Tenshi Nova wrote:I feel you're still missing the entire point.
Adding Foster's to the comic would just bring in too many complicated details. It's best to not have them in the series at all.
Unless a proper explanation can be brought up on how Foster's won't confuse the world we're already in, it's just too complicated.
*turns off the idiot ball and kicks it far away* I don't know how I had that in my hands.
OK, now I get your point. I agree. *sigh* I now feel like I've gone out of character with pushing for a request that would've been too alien for the setting. The "Imaginary Friend" plot device has been used for many stories, only in Foster's, it does go a step beyond. I... feel like I should start being a writer and think about how to make it feasible for a normally "scientific, yet Mag(k)ical" world like this one. Ugh, but then again, as I was writing this (I actually stood in the Advanced Post screen for 8 hours now, and now I have a headache), I saw this in the "Fridge Logic" section of TV Tropes about the show, with this statement that also further drives your point home:
TV Tropes wrote:
- Imaginary characters become real in this verse... so what about fiction? How do writers tell a story without bringing every one of their characters to life? Sure, for some genres, this wouldn't necessarily be a bad thing, but what about sci-fi and horror? Every single villain and monster in all of fiction would be real in the Foster's universe. Bloo referred to Godzilla in one episode. So then, that would mean that every one of the world-shaking monsters in that franchise *alone* must exist, or have existed at some point. To say nothing of childhood boogeymen. Every city in the world should be teeming with Eldritch abominations of every description! Yeah, in order to bring an imaginary friend to life, a person must really put some serious effort into it. Goo is a special case, due to almost literally bursting with imagination, so she can create dozens of friends in seconds.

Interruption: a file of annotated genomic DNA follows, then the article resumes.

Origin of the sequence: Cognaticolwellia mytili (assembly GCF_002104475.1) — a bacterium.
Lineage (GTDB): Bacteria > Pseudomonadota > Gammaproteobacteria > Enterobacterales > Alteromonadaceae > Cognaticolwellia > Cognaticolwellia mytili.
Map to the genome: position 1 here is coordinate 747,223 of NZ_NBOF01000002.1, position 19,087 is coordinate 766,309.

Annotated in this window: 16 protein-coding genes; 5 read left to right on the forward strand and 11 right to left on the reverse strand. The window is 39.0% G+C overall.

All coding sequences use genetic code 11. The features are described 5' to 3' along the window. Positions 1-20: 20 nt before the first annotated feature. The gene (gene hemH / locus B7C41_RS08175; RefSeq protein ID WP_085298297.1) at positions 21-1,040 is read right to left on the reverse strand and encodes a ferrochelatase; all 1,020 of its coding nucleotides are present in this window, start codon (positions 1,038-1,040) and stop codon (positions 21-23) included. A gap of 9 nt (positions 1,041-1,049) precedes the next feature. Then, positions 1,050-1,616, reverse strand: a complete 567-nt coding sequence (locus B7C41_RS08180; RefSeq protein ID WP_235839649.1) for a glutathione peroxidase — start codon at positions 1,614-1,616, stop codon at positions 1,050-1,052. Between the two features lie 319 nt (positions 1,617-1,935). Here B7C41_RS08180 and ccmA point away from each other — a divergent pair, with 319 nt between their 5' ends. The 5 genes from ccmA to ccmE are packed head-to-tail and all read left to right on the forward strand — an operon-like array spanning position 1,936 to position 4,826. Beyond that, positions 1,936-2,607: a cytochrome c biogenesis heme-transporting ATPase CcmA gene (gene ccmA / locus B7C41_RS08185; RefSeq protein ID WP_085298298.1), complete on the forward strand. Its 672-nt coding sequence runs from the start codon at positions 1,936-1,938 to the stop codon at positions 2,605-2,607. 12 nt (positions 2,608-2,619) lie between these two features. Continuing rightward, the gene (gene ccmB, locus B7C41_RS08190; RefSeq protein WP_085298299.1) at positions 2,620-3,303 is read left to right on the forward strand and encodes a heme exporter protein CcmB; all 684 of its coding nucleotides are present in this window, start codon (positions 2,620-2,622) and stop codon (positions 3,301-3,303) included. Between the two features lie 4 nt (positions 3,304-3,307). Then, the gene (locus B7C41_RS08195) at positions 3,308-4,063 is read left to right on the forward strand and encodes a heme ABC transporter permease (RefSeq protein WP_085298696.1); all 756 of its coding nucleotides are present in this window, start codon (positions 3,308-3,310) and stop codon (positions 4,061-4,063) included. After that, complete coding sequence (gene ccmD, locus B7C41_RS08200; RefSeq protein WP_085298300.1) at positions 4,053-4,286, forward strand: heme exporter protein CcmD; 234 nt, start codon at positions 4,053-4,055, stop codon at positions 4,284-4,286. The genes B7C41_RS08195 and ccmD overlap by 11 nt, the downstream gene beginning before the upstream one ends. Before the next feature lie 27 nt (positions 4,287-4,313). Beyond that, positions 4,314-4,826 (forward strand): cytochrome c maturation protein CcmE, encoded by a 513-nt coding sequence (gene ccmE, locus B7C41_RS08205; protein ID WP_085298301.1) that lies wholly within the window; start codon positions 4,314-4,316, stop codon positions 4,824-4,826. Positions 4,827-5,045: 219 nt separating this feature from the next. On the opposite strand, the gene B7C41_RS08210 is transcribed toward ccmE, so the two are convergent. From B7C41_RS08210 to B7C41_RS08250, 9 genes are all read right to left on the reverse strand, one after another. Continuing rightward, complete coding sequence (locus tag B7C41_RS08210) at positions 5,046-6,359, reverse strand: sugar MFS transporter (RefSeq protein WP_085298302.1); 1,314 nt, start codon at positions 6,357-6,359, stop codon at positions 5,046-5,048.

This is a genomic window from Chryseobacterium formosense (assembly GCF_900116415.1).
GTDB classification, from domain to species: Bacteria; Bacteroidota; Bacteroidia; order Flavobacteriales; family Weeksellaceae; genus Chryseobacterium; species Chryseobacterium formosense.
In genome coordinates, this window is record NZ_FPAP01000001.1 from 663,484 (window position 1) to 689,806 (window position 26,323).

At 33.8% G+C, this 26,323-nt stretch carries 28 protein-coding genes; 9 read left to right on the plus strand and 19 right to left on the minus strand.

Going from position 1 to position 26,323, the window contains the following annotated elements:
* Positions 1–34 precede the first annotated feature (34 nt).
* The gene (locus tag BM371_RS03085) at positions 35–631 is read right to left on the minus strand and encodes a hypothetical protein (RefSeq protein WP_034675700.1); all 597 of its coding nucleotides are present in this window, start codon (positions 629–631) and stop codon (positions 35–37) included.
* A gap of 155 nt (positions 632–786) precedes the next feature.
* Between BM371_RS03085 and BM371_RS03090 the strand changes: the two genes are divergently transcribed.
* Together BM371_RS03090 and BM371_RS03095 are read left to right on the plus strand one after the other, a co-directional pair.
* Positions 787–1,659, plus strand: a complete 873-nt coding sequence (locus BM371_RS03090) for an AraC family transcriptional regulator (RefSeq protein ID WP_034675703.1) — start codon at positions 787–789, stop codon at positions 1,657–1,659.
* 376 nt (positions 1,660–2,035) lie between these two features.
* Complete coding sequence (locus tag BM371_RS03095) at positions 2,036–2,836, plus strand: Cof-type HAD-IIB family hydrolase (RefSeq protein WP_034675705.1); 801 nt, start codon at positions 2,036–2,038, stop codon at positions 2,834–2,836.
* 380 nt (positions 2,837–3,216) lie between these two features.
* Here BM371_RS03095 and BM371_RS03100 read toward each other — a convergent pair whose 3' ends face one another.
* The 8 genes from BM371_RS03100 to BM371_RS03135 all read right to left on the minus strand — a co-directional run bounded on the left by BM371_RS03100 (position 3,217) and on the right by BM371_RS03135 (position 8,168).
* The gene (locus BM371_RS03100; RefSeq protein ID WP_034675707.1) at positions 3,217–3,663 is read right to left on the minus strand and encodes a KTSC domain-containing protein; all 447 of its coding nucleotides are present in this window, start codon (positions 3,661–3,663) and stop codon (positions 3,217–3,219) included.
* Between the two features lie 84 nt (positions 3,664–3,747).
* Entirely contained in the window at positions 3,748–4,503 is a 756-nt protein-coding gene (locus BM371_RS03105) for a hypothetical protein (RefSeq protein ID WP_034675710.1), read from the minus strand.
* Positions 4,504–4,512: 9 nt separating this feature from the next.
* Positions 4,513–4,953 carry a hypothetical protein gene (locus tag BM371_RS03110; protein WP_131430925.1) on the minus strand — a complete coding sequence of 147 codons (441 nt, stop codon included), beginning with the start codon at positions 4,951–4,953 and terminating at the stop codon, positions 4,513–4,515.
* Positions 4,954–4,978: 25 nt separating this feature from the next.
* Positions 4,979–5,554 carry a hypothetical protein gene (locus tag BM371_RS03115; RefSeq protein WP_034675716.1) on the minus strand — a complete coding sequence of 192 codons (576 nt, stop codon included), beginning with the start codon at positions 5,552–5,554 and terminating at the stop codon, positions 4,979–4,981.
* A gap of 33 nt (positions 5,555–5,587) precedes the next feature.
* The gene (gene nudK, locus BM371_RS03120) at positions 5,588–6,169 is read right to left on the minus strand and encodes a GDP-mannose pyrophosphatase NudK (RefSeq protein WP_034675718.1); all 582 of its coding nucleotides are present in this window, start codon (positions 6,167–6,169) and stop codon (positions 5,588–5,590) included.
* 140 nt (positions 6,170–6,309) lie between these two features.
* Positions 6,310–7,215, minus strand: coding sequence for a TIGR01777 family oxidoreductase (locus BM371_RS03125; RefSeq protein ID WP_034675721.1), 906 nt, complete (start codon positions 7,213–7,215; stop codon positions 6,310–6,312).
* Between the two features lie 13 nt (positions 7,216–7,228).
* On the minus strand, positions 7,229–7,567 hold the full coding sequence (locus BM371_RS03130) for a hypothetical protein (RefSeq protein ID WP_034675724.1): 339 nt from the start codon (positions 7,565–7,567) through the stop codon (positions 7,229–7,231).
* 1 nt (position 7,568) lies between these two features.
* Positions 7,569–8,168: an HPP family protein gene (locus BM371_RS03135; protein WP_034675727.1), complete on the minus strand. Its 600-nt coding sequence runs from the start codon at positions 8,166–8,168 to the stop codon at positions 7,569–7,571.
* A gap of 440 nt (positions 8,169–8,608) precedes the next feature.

Sure, that quote talks about how writing fiction in that world would be a dangerous thing, but it kinda has something relevant to what you say. For the time being, Foster's Home is out of the question. Many shows here draw from some of their lore, and get answers to other problems by borrowing from other solutions found in another show. Kinda like Grim being the link to the Afterlife for many characters here (Life and Death sure are cheap). Plus the extra divinities not yet fully established, like Naga and now Dee Dee. But now, the "Power of Imagination" is put into question. We all want a scientific answer to that. What Laws of Magic(k) can explain this phenomenon? Is it related to the concept of a "Familiar"? We know that age is a factor. So, what else is a factor?